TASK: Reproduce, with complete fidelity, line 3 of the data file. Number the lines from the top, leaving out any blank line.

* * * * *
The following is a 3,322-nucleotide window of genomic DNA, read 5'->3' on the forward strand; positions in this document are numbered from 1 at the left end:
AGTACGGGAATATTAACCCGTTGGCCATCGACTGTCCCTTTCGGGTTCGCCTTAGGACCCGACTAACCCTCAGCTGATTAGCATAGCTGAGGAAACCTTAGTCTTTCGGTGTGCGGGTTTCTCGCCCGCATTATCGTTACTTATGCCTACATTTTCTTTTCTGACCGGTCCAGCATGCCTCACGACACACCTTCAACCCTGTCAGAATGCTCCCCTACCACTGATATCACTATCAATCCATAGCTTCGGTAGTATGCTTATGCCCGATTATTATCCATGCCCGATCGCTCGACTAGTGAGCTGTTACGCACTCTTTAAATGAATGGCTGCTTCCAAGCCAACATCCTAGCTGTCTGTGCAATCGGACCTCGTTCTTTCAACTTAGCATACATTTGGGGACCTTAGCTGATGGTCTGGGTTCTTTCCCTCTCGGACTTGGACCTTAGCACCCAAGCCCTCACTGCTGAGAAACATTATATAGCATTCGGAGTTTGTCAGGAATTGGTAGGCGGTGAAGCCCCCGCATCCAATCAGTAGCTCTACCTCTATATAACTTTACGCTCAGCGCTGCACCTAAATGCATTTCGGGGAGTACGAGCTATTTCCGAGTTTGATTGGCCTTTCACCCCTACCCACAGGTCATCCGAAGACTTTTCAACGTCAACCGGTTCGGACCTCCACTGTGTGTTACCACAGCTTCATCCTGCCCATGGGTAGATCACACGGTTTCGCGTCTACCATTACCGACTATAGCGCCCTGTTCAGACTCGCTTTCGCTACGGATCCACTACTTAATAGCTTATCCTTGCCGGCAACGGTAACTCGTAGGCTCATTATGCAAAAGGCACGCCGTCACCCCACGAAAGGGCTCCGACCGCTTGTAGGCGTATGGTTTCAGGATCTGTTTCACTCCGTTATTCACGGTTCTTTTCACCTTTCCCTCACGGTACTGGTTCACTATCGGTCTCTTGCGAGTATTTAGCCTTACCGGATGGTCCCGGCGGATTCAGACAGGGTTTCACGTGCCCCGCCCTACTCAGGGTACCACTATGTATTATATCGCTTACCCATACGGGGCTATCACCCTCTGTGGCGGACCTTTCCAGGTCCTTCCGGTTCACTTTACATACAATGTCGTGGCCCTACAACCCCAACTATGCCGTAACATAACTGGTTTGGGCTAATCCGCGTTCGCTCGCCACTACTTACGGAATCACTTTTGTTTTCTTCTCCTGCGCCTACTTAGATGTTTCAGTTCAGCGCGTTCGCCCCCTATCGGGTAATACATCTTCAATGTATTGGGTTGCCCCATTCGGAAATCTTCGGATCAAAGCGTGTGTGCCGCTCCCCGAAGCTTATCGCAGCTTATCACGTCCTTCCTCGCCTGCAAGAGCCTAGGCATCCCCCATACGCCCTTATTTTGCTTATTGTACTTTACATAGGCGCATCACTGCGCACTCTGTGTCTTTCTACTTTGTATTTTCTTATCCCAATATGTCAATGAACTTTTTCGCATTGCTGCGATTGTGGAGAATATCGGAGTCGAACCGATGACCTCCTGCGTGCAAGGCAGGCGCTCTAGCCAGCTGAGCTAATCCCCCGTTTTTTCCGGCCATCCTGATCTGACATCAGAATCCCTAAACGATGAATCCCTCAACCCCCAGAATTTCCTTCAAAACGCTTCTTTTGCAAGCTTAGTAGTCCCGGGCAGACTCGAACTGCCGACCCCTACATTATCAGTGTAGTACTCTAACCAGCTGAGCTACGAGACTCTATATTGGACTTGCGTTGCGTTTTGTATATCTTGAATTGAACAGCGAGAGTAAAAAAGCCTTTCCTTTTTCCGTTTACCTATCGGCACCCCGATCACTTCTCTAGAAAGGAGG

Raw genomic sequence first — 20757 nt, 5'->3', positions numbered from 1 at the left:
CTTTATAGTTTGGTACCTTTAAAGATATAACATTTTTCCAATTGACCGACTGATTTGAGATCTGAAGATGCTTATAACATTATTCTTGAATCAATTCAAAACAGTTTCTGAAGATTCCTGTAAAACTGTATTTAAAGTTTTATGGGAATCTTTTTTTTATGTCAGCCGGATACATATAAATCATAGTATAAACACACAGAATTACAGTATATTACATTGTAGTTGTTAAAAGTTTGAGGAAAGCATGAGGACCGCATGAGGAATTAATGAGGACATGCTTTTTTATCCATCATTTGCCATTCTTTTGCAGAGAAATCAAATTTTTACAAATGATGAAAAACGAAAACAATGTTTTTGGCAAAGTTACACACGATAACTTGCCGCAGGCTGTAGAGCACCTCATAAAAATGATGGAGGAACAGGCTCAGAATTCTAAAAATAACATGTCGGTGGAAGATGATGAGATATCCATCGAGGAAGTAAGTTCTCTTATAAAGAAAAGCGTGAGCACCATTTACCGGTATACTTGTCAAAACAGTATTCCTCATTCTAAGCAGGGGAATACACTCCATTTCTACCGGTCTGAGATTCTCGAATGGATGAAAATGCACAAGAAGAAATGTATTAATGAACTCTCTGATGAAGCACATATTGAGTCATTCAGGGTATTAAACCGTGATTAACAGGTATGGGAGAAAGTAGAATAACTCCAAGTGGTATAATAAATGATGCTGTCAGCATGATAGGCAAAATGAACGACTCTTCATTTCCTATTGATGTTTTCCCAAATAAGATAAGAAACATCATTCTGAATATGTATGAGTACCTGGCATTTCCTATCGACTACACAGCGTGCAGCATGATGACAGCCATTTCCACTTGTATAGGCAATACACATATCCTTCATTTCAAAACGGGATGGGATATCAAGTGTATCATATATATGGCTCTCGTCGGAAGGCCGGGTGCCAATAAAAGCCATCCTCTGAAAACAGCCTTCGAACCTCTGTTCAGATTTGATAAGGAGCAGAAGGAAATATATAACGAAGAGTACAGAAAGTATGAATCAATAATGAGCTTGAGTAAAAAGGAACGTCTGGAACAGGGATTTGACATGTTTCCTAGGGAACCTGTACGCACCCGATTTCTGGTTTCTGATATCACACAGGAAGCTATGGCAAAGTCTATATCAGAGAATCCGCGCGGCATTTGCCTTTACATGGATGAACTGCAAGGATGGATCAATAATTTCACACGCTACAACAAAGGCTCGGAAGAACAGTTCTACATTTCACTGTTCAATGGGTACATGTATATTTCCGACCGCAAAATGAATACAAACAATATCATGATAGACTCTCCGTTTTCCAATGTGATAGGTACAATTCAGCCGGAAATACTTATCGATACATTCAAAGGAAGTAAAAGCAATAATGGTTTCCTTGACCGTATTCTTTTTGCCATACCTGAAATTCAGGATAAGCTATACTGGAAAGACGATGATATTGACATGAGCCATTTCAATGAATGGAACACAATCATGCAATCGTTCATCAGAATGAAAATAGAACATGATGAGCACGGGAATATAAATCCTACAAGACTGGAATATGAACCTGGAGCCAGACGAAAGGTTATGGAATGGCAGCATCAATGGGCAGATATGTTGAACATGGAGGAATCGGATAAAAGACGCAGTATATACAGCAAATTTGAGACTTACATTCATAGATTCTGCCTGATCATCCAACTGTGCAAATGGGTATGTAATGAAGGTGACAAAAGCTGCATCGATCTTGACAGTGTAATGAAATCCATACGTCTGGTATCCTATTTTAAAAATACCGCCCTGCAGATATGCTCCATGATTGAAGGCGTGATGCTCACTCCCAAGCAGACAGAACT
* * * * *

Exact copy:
Raw genomic sequence first — 20757 nt, 5'->3', positions numbered from 1 at the left: